Also, St. Anselm represents to himself, in the person of Joseph, whose heart burned with the desire of seeing the entire world subjected to the amiable yoke of Christ, preachers who extend the limits of Christianity, and who, like valiant captains, cease not to enroll new soldiers under the banner of Jesus Christ. God, therefore, wished to do more for our Saint than the king of Egypt had done for the first Joseph. The recompense of his zeal and labors was, firstly, the conversion of idolatrous people, like the Egyptians, operated by his special intercession; and, secondly, the perseverance of many in following the light of faith. Thus, the Church contemplates with joy the happy accomplish ment of the project she had formed to spread devotion to St. Joseph throughout the universe, hoping thereby to find in him a protector full of zeal for the propagation of the faith. And since things are never better preserved than when under the action of the hand which formed them, it is very probable that our holy religion, which, while yet in the cradle, was confided to the guardianship and care of St. Joseph, in the person of the Infant Savior, must, according to the designs of Heaven, and in the different states in which she finds herself, experience the effects of his protection,---God wishing that she should take birth, develop, maintain herself, and flourish under the guidance of him who, according to St. Bernadine of Sienna, held in his hands the keys to open the gates of the new law and close those of the old.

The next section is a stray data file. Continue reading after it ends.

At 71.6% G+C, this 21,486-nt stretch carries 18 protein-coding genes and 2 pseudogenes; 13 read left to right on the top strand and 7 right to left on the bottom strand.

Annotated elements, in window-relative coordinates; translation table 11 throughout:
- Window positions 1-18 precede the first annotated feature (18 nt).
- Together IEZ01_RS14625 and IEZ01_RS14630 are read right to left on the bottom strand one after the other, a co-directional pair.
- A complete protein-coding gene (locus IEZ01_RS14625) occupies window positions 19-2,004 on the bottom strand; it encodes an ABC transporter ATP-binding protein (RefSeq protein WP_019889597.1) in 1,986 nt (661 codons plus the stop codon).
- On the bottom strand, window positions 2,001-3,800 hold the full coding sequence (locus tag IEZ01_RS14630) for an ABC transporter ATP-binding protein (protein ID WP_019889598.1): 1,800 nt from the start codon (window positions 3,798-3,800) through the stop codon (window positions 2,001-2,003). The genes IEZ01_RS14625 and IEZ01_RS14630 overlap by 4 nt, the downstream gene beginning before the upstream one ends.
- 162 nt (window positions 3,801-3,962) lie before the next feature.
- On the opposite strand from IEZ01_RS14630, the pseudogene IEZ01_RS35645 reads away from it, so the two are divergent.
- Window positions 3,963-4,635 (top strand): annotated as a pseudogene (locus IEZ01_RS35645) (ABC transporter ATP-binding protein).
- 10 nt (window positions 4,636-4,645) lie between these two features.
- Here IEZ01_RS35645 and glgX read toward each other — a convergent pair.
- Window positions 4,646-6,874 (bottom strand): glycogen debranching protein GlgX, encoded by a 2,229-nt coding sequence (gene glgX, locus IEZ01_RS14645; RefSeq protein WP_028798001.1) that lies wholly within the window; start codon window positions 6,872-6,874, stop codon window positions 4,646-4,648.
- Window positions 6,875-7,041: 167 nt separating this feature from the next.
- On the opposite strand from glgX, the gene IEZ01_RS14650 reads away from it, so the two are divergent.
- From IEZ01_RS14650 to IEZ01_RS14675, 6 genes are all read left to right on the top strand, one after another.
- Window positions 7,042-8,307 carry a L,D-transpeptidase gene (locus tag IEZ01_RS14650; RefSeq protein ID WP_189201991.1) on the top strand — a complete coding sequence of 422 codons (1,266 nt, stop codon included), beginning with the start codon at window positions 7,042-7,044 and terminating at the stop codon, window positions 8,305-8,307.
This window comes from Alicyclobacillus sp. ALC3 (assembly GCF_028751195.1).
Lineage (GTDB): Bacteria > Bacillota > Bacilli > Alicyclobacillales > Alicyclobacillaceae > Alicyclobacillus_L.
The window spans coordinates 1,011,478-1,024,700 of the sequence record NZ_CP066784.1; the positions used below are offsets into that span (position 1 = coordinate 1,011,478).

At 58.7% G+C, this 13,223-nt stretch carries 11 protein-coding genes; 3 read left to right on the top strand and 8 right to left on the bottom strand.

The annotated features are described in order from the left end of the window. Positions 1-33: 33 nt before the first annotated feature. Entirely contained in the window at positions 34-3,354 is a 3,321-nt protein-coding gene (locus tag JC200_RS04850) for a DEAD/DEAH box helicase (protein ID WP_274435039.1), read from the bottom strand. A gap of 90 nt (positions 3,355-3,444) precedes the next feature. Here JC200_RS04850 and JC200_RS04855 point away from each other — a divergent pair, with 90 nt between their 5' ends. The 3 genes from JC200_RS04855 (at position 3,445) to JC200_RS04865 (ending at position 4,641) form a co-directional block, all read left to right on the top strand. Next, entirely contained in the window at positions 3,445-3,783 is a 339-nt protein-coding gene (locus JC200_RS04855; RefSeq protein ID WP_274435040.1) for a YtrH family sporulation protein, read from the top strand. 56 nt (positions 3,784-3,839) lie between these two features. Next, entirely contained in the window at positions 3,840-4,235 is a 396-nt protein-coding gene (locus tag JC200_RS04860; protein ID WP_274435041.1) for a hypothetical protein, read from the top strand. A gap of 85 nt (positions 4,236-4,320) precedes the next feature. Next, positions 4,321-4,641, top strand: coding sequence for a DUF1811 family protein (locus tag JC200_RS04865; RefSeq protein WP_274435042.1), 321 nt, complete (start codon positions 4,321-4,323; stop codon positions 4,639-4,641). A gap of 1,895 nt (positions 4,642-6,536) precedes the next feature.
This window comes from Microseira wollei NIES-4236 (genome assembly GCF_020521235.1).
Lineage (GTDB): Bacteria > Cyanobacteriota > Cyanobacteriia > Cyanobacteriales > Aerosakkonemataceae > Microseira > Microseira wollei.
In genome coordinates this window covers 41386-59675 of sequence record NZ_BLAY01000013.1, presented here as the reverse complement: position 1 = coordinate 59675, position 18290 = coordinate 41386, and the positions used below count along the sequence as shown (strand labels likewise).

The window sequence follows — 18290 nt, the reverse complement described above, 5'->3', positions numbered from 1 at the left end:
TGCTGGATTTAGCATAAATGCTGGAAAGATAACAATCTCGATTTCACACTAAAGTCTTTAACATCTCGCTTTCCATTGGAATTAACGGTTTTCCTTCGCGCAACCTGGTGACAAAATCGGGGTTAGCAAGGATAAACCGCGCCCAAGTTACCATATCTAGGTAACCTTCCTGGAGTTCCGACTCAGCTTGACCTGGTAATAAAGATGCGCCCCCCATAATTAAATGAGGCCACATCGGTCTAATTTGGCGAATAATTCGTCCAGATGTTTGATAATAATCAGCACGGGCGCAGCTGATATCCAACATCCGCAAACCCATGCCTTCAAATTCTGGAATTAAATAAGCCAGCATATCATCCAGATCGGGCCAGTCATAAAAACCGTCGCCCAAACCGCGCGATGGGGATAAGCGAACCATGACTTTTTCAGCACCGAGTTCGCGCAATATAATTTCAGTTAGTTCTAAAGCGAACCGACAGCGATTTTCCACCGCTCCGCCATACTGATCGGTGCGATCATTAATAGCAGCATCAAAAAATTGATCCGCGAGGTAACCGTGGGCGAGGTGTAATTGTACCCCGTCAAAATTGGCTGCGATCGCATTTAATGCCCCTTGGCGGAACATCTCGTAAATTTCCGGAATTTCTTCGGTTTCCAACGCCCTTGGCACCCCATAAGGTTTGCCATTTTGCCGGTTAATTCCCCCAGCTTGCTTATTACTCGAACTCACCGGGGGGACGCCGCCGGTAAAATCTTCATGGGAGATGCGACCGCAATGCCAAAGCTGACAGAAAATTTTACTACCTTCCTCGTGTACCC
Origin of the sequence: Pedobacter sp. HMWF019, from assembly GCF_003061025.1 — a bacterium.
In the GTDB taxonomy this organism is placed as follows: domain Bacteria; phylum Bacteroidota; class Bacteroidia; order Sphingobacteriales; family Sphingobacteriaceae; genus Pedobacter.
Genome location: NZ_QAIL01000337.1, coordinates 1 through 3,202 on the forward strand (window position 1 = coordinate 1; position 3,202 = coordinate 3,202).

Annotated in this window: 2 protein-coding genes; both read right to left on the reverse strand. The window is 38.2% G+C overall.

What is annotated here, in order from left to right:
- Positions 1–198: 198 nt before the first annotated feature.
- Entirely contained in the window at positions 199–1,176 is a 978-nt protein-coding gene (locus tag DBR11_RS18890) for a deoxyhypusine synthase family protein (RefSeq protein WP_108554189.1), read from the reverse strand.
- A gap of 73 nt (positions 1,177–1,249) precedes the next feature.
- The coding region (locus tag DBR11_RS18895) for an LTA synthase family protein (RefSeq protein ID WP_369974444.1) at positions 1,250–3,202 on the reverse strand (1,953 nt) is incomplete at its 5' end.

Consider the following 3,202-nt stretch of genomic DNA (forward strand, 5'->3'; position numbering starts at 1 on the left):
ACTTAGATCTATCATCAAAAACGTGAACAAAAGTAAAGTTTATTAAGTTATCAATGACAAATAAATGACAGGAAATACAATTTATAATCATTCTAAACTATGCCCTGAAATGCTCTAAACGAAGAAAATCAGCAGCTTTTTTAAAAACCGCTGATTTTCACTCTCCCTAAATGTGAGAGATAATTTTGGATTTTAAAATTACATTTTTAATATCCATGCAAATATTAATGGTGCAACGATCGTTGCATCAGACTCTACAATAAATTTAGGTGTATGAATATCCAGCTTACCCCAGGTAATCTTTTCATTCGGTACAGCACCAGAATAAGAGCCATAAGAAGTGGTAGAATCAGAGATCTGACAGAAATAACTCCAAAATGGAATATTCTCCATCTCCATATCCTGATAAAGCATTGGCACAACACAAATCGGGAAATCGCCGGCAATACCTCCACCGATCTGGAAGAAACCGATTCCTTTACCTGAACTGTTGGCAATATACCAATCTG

Nothing is so dear to the Church as her faith. She looks upon it as a stronghold, to the preservation of which is attached the salvation of the kingdom of her Divine Spouse. Relying implicitly upon the promise of Jesus Christ, it is not through fear that the gates of Hell or the powers of earth can ever succeed in weakening it; but she dreads the snares which are laid for her children, and spares no pains to repulse the enemies who surround her. Therefore, she has special recourse to the protection of those Saints who preached or defended it with the greatest success; as, for example, that of the princes of the apostles, SS. Peter and Paul. It was in the midst of the greatest dangers of the Church, according to some writers, that the devotion to St. Joseph took its rise. A fatal schism had arisen in the West, which, like a furious hurricane, attacked the faith on all sides, and threatened destruction. A council was held at Constance to devise means to remedy the evil. Then Gerson, in a discourse which he pronounced before this august assembly, proposed, among other means of calming the tempest and bringing about a change of morals, to invoke St. Joseph in a special manner, and to propagate devotion towards him, in hopes that it would be a forerunner of that peace which was so ardently desired According to him, the illustrious patriarch, having been the guardian, and, in some sort, the tutor of Jesus Christ, he would also fulfil the same offices to Christianity in general. His discourse was favorably listened to and approved by the Council.